While we were on that boat, I overheard a guy say that he was an electrical engineer, so I jumped into the conversation and started talking to him a bit - turns out he works for a Swiss company named Toradex that just opened an office in Seattle. We chatted a bit, and it seemed like something I'd really be interested in doing, so he gave me a card, and I'm definitely going to check it out once I'm looking for a job. That would possibly one of the weirdest networking stories ever - "How'd you get this job?" "I went to a party with a friend, met some other people there who invited me to their place the next day, ended up going out on their friend's boat instead, on the way back the dinghy broke when we were going to head out, so their other friend took us back on his boat, and he happened to have a guy on the boat who worked for the company and I overheard him say he was an electrical engineer, and got his card."
Once we got back, there was still the issue of getting the (non-operational) dinghy from the dock of the boat we took back, to the girls' dock. So we went all Navy Seal on that dinghy and hauled it up on our shoulders all the way back to the slip where it belonged. Other than someone almost falling in, the only hold up was a skeptical woman on the dock:
"What are you guys doing??"
"Hahaha, we're carrying a dinghy."
"No. Seriously, tell me what the hell are you guys doing?!?"
"... uh, we're carrying a dinghy. From the place where it got towed to, to the slip it belongs in. Because the engine's broken."
"Oh. Well... you better not wake up my husband, or he'll be pissed!"
Once we got that taken care of, we went upstairs and sat in the hot tub for about hour, and then ate a bunch of the leftover food from the day. Everybody crashed on a couch, a bed, or the trampoline, and we called it a day around 2am.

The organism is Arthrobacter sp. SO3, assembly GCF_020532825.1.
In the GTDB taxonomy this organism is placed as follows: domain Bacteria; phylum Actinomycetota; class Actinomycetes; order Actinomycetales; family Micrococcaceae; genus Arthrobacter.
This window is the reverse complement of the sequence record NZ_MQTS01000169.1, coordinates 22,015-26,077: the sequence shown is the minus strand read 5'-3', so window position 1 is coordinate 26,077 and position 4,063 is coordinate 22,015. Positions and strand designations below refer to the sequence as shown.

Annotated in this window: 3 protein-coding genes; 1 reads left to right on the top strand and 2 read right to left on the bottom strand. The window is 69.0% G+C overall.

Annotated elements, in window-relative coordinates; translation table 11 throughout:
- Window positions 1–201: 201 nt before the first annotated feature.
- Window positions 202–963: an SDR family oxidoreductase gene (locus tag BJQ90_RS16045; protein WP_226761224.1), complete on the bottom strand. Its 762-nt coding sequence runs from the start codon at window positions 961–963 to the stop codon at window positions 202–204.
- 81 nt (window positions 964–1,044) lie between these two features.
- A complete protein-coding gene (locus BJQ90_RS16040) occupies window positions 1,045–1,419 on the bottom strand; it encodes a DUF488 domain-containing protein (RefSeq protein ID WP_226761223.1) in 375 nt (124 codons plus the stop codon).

Can I just say - this. This is why I'm not planning my trip out ahead of time. Because if someone had asked me what I was doing for the 4th, and I had plans instead of saying I didn't have any, I wouldn't have gotten to do any of the stuff on the boat. (Though it is a little weird explaining to someone that I'm on this boat because the skipper knows a girl who I happened to meet the day before at a friend's party.) The best parts of this trip have almost exclusively been the random things that came up, rather than the things I had planned. And I'm loving having the freedom to say yes whenever I feel like it.
I don't think I mentioned it before, but one of the other benefits of hanging out with random people and meeting new people (especially at a frisbee tournament) is that often they live in all kinds of random places. When I was at Potlatch I met people from Eugene (Oregon), Los Angeles, San Francisco, and San Diego - all of whom were willing to let me stay for a night when I'm on my way through.
Unfortunately I didn't take my camera out on the boat - I'm so mad I didn't because I missed a ton of good pictures - of the sunset, of the hundreds of boats on the water, of the awesome boat this guy had apparently gotten for $1500 at an auction (that's not a typo), of the fireworks, of jumping off the roof of the boat. But I did take it downtown when I was wandering through downtown Seattle - I went to the EMP museum, the Space Needle, and caught the end of the Pike Place Market. So here's some pictures - I uploaded extra just for you, Nick.
|This is from Sunday night - if you look REALLY closely, you can see the Space Needle (click to see a bigger version)|
|If you look REALLY closely, you can see the place I hung out Sunday night (just kidding)|
|Guitar sculpture in the EMP museum|
|Part of the sculpture included a bunch of instruments that robotically play themselves|
|Battlestar Galactica exhibit in the EMP museum|
|Outside of the EMP museum - it's a pretty cool building.|
|Here's what it looks like from above|
|Seattle's attempt at imitating Rockford|